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Re: Re: Hot Standby query cancellation and Streaming Replication integration

From: Joachim Wieland <joe(at)mcknight(dot)de>
To: Greg Stark <gsstark(at)mit(dot)edu>
Cc: Greg Smith <greg(at)2ndquadrant(dot)com>, Robert Haas <robertmhaas(at)gmail(dot)com>, Tom Lane <tgl(at)sss(dot)pgh(dot)pa(dot)us>, PostgreSQL-development <pgsql-hackers(at)postgresql(dot)org>
Subject: Re: Re: Hot Standby query cancellation and Streaming Replication integration
Date: 2010-02-28 15:56:28
Message-ID: dc7b844e1002280756m53f6371g8d66440c52ea2ca0@mail.gmail.com (view raw or flat)
Thread:
Lists: pgsql-hackers
On Sun, Feb 28, 2010 at 2:54 PM, Greg Stark <gsstark(at)mit(dot)edu> wrote:
> Really? I think we get lots of suprised wows from the field from the
> idea that a long-running read-only query can cause your database to
> bloat. I think the only reason that's obvious to us is that we've been
> grappling with that problem for so long.

It seems to me that the scenario that you are looking at is one where
people run different queries with and without HS, i.e. that they will
run longer read-only queries than now once they have HS. I don't think
that is the case. If it isn't you cannot really speak of a master
"bloat".

Instead, I assume that most people who will grab 9.0 and use HS+SR do
already have a database with a certain query profile. Now with HS+SR
they will try to put the most costly and longest read-only queries to
the standby but in the end will run the same number of queries with
the same overall complexity.

Now let's take a look at both scenarios from the administrators' point of view:

1) With the current implementation they will see better performance on
the master and more aggressive vacuum (!), since they have less
long-running queries now on the master and autovacuum can kick in and
clean up with less delay than before. On the other hand their queries
on the standby might fail and they will start thinking that this HS+SR
feature is not as convincing as they thought it was... Next step for
them is to take the documentation and study it for a few days to learn
all about vacuum, different delays, transaction ids and age parameters
and experiment a few weeks until no more queries fail - for a while...
But they can never be sure... In the end they might also modify the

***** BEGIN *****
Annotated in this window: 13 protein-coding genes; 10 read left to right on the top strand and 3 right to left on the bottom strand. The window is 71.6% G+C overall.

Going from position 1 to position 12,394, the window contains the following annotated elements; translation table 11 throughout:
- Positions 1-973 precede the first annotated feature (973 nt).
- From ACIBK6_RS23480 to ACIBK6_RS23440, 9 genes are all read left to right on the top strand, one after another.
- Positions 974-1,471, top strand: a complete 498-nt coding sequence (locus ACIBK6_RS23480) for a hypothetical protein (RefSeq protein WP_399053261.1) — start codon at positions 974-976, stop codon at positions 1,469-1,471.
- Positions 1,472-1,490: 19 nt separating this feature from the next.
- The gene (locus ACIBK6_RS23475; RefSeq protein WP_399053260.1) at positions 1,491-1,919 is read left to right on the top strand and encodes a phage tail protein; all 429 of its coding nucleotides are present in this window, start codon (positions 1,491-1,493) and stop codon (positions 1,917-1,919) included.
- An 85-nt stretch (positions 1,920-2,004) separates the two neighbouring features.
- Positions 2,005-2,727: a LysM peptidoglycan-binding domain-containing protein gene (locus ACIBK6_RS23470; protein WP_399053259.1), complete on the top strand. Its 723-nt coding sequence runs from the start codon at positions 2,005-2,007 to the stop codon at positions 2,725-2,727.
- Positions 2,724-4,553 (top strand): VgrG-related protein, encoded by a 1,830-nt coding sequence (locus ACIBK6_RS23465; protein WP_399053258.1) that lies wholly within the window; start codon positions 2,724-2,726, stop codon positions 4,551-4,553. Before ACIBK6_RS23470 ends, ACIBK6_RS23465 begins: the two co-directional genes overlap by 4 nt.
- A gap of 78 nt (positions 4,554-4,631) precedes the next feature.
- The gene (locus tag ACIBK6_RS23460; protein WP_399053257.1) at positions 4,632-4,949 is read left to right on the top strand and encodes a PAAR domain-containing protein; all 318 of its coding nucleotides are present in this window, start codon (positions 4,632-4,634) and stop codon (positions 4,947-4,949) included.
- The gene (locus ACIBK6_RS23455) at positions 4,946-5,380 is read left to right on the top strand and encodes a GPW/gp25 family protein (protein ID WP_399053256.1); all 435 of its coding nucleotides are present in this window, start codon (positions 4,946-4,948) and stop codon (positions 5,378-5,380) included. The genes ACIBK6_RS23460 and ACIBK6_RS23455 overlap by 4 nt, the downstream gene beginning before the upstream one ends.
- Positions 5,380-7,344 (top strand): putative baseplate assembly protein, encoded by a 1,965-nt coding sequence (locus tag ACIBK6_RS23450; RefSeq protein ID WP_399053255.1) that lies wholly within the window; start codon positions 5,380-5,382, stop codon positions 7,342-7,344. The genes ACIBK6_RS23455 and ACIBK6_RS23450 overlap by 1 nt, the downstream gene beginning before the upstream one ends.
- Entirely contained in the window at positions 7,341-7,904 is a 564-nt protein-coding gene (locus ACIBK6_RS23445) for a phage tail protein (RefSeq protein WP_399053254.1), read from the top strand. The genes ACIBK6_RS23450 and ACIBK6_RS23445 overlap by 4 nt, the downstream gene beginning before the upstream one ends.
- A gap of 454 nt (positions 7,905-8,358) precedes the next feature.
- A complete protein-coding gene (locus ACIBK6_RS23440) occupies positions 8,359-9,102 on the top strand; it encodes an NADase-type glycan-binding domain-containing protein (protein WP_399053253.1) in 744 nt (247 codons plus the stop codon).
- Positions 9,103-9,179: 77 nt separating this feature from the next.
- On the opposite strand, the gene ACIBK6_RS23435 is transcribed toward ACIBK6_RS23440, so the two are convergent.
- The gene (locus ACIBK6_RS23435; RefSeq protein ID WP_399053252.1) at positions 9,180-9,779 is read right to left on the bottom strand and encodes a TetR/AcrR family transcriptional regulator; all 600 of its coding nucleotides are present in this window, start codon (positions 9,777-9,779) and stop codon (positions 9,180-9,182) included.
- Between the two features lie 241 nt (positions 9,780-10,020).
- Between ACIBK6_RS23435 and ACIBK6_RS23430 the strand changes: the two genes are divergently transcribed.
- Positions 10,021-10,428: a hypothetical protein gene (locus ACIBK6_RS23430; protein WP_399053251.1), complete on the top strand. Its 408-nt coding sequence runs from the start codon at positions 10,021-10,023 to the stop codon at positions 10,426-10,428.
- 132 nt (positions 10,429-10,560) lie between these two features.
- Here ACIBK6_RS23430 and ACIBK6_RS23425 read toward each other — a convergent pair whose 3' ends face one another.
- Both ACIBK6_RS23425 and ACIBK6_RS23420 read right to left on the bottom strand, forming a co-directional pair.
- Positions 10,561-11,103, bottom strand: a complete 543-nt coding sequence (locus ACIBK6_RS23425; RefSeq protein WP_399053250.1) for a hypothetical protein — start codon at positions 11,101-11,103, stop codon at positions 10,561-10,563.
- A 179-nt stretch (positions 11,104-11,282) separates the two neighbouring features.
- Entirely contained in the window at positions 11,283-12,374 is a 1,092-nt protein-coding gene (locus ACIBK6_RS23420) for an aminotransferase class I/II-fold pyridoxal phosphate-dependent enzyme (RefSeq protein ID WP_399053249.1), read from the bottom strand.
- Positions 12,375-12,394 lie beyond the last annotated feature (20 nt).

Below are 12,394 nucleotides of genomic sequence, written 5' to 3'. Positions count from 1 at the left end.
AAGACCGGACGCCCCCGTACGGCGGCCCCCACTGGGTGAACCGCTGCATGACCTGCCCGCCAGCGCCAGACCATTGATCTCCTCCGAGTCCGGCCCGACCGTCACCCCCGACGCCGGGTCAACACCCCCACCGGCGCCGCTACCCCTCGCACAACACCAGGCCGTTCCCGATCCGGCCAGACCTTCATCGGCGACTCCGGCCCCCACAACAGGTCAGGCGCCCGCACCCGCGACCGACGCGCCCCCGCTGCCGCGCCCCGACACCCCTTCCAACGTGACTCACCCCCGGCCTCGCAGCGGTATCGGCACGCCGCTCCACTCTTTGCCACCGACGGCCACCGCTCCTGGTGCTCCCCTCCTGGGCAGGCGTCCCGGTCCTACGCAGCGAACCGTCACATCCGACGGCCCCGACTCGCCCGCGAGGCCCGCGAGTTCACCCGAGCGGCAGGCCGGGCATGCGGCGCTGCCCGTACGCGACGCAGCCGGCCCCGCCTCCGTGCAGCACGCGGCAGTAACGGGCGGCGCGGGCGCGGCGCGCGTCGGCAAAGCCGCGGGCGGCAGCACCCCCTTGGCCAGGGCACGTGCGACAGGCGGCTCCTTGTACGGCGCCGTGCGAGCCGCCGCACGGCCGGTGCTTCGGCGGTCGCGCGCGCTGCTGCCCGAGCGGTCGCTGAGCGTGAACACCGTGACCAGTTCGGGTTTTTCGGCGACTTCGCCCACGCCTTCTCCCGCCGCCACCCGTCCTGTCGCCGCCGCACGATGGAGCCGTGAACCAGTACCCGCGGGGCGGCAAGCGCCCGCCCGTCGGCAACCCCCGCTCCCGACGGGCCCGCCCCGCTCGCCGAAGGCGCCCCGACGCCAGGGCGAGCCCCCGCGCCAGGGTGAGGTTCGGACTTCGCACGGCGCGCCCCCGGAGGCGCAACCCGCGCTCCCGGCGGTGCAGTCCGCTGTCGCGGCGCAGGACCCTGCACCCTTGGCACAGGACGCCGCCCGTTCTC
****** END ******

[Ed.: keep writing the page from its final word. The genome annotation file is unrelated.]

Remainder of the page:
parameters in the wrong direction or overshoot because of lack of time
to experiment and lose another important property without noticing
(like being as close as possible to the master).

2) On the other hand if we could ship 9.0 with the xmin-propagation
feature, people would still see a better performance and have a hot
standby system but this time without query cancellations. Again: the
read-only queries that will be processed by the HS in the future are
being processed by the master today anyway, so why should it get
worse? The first impression will be that it just works nicely out of
the box, is easy to set up and has no negative effect (query
cancellation) that has not already shown up before (vacuum lag).

I guess that most people will just run fine with this setup and never
get to know about the internals. Of course we should still offer an
expert mode where you can turn all kinds of knobs and where you can
avoid the vacuum dependency but it would be nice if this could be the
expert mode only. Tuning this is highly installation specific and you
need to have a deep understanding of how PostgreSQL and HS work
internally and what you actually want to achieve...


> Agreed. Though I think it'll be bad in that case even if we have a
> plan B. It'll mean no file-based log shipping replicas and no
> guarantee that what you run on the standby can't affect the master --
> which is a pretty nice guarantee. It'll also mean it'll be much more
> fragile against network interruptions.

Regarding the network interruptions... in reality if you have network
interruptions of several minutes between your primary and your
standby, you have worse problems anyway... If the standby does not
renew its xmin for n seconds, log a message and just go on...


Joachim

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